Gooey Seeds

Some seeds can get pretty sticky when water gets involved. Anyone that has ever tried to grow a Chia pet or put chia seeds into water will know what I mean. The seeds of chia (Salvia hispanica) are but one example of seeds that turn gooey with water. The question is, why do they do this? What role does sticky mucilage play in the reproductive cycle of plants around the globe?

It turns out that seed mucilage is an extremely useful trait for many plants. For starters, it can aid in dispersal of seeds. For some plants this simply means being sticky enough to attach to an animal that brushes up against ripe seeds. Mucilage can get stuck on everything from fur to feathers, and even scales. This is yet another form of seed dispersal known as epizoochory. Amazingly, mucilage has shown to be an effective trait for aiding in wind dispersal as well. Such is the case for a small mustard called Alyssum minus. This may seem counterintuitive as one would think that mucilage would weigh a seed down, not send it aloft. In this example, the mucilage forms a tiny wing that surrounds the seed after it has dried out. This wing made out of dried, papery mucilage significantly increased seed dispersal distances on windy days.

Chia seeds in water swell with mucilage, making them look more like frog eggs than seeds.

Chia seeds in water swell with mucilage, making them look more like frog eggs than seeds.

Following dispersal, the role of seed mucilage becomes even more important. Just as it can help seeds stick to potential seed dispersers, the mucilage can also help the seeds stick to the ground. This is especially useful for plants growing in sandy soils that move around a lot easier than more mesic soils. By sticking to the substrate, the mucilage helps the seed maintain good soil to seed contact, which is essential for successful germination. Without it, seeds would easily blow around and never rest in a place long enough to establish.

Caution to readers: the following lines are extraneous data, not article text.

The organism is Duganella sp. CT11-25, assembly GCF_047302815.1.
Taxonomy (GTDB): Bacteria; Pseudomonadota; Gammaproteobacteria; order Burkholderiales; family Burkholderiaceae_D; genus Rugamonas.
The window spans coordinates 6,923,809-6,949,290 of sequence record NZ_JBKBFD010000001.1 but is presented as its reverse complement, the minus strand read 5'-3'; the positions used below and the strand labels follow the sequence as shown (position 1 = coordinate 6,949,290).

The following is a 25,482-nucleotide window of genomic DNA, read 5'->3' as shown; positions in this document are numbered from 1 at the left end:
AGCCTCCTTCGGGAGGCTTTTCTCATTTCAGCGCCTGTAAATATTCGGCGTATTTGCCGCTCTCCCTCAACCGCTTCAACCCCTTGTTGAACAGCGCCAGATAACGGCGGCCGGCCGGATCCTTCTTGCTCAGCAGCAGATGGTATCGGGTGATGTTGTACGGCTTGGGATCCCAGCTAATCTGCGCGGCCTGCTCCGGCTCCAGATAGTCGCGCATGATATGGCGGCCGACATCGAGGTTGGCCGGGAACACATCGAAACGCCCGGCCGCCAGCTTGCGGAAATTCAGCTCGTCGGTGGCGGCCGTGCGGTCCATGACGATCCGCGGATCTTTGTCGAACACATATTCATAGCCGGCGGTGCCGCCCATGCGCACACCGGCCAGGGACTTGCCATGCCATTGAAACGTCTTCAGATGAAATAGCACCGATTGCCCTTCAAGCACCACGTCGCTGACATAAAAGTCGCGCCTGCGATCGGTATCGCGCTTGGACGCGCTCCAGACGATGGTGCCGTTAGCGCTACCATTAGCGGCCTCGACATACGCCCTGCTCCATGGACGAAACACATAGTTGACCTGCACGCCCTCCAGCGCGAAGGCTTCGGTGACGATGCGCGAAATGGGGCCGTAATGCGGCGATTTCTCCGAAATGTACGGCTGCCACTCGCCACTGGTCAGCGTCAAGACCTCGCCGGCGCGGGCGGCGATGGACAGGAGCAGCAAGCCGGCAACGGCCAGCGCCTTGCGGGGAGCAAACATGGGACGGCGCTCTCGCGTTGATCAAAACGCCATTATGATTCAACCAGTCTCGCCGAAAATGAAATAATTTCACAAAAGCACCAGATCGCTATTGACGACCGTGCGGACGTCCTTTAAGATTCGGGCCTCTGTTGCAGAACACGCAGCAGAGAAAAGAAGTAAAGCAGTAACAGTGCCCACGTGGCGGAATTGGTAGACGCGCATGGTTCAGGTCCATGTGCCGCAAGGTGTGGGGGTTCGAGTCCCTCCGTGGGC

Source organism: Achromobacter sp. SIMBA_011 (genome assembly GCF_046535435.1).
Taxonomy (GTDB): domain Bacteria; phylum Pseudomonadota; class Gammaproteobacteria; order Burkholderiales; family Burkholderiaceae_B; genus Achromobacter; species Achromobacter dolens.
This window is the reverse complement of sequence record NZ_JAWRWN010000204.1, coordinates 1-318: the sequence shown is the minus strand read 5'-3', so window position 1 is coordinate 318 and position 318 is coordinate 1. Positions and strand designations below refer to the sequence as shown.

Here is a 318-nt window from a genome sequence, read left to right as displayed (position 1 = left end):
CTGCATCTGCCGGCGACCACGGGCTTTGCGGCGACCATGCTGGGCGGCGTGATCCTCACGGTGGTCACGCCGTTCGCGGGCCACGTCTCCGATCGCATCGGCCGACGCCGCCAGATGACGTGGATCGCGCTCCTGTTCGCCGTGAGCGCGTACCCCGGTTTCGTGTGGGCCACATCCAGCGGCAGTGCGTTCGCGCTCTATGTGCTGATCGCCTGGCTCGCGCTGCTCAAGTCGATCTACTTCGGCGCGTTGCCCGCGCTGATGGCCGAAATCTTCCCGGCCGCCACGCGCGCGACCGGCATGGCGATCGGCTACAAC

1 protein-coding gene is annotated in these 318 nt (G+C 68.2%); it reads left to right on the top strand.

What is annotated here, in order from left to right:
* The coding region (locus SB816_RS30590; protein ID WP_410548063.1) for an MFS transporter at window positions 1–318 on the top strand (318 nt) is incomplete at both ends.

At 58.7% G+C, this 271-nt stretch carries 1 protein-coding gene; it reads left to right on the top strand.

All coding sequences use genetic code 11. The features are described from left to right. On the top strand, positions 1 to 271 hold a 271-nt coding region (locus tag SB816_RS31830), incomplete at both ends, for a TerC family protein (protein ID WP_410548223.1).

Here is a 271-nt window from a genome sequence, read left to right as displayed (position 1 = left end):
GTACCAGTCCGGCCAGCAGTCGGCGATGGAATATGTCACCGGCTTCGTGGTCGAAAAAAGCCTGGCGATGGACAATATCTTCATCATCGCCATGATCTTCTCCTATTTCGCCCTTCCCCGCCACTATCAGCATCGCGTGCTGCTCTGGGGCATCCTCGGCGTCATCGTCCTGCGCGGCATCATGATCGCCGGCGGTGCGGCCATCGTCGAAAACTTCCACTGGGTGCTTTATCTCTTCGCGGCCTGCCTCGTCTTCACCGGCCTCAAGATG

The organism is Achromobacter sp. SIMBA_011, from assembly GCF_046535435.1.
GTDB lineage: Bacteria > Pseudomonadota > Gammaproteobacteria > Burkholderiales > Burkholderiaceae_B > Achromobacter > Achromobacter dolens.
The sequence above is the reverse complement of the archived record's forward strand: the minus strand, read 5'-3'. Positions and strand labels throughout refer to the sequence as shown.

Adhering the soil also aids in water uptake for the seed. This is a prerequisite for any seed to successfully germinate. However, simply acting like a conduit for water to move from soil to seed isn’t the only advantage the mucilage provides. By swelling up with water, the mucilage acts as a tiny water reservoir, which buffers the seed from potential water stress. Again, this is especially useful for plants growing in xeric habitats. By keeping water around the seed longer than it would be if the seed was directly exposed to the environment, the mucilage speeds up germination and increases the chances of success for the resulting seedling.

Finally, seed mucilage can also protect seeds from predators. Seeds are tiny packets of concentrated nutrients and many animals don’t hesitate to gobble them up. By covering their seeds in sticky mucilage, plants are able to deter at least some potential seed predators like ants from moving and eating their seeds. Also, aside from gumming up the mouths of seed predators, the fact that the seeds stick to the substrate makes them difficult to move. With any luck, seed predators will tire of the chore and move on to easier meals.

Now if we think back to those Chia Pets, we can see why chia seeds are able to germinate on wet ceramic. Their mucilaginous coating not only enables them to adhear to the surface of the structure, it protects them from drying out by holding onto water. It kind of makes you look at those goofy gifts as a subtle way of displaying an interesting evolutionary mechanism in action. 

Photo Credit: [1]  [2]

Further Reading: [1] [2] [3] [4] [5]

The Wild World of the Creosote Bush

25774192773_b250a3d5e1_o.jpg

Apart from the cacti, the real rockstar of my Sonoran experience was the creosote bush (Larrea tridentata). Despite having been quite familiar with creosote as an ingredient, I admit to complete ignorance of the plant from which it originates. Having no familiarity with the Sonoran Desert ecosystem, I was walking into completely new territory in regard to the flora. It didn’t take long to notice creosote though. Once we hit the outskirts of town, it seemed to be everywhere.

If you are in the Mojave, Sonoran, and Chihuahuan Deserts of western North America, you are never far from a creosote bush. They are medium sized, slow growing shrubs with sprays of compact green leaves, tiny yellow flowers, and fuzzy seeds. Apparently what is thought of as one single species is actually made up of three different genetic populations. The differences between these has everything to do with chromosome counts. Populations in the Mojave Desert have 78 chromosomes, Sonoran populations have 52 chromosomes, and Chihuahuan have 26. This may have to do with the way in which these populations have adapted to the relative amounts of rainfall each of these deserts receive throughout the year, however, it is hard to say for sure.

IMG_4229.JPG